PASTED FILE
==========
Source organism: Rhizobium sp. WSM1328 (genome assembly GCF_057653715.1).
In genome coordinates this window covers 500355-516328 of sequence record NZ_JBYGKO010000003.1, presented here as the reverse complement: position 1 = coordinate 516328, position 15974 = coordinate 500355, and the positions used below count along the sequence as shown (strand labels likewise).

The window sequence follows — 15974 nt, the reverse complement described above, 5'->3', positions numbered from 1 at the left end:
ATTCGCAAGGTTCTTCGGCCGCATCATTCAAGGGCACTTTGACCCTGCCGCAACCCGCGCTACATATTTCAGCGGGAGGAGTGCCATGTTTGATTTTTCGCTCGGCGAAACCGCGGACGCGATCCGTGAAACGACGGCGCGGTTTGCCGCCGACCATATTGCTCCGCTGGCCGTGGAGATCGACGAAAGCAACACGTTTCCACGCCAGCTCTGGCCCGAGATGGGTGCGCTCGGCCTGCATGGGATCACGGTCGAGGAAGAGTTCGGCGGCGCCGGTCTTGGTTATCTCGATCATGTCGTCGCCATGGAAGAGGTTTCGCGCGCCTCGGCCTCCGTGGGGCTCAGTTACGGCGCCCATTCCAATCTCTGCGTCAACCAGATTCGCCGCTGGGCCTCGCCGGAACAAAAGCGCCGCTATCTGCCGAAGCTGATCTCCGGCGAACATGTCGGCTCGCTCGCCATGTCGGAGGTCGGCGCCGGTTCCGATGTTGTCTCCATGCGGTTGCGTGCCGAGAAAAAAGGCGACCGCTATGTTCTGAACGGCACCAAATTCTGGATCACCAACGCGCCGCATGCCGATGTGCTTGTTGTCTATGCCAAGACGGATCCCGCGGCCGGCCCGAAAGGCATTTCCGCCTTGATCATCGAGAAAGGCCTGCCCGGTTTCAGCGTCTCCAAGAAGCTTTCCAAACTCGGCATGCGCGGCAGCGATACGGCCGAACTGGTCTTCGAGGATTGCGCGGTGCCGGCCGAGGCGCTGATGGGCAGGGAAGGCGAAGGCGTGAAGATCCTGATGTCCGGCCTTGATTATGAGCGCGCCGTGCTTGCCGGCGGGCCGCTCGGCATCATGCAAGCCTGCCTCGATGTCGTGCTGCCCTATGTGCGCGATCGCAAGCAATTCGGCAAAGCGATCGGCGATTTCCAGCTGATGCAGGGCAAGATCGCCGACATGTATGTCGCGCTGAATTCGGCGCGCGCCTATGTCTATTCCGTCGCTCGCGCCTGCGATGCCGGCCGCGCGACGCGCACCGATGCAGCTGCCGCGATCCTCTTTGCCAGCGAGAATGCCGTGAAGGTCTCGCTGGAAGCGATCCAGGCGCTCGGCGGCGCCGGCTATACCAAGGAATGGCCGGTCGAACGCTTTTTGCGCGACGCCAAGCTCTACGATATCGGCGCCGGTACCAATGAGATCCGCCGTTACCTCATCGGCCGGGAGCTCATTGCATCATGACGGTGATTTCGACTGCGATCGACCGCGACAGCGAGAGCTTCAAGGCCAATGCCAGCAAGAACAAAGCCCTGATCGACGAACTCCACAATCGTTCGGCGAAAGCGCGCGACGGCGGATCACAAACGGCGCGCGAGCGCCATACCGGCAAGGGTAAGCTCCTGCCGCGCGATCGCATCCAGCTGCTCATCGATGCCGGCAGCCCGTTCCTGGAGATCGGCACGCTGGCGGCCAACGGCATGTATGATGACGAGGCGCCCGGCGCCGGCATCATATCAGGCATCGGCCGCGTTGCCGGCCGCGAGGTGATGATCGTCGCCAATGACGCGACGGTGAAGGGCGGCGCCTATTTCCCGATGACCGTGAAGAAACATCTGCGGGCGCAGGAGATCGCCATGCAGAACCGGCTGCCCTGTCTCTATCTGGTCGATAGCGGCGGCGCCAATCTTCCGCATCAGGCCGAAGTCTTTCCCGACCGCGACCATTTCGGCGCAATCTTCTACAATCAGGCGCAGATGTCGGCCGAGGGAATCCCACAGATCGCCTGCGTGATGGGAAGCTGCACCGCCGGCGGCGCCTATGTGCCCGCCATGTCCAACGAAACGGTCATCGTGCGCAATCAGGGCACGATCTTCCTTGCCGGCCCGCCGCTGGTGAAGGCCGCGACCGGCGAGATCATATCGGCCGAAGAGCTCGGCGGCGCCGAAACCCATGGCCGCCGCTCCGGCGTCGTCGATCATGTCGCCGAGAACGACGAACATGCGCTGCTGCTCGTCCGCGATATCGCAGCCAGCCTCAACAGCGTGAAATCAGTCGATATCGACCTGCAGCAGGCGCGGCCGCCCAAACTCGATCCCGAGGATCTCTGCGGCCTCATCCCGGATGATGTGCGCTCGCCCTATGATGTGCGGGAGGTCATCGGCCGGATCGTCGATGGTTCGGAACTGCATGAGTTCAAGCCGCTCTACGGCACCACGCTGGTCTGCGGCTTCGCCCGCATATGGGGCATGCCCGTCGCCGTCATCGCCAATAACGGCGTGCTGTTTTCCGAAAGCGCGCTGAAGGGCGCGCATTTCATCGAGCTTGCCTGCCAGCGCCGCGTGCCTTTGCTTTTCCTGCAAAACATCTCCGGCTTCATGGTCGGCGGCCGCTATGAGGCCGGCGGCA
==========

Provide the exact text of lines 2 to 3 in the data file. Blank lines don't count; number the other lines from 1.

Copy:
In genome coordinates this window covers 500355-516328 of sequence record NZ_JBYGKO010000003.1, presented here as the reverse complement: position 1 = coordinate 516328, position 15974 = coordinate 500355, and the positions used below count along the sequence as shown (strand labels likewise).

The window sequence follows — 15974 nt, the reverse complement described above, 5'->3', positions numbered from 1 at the left end: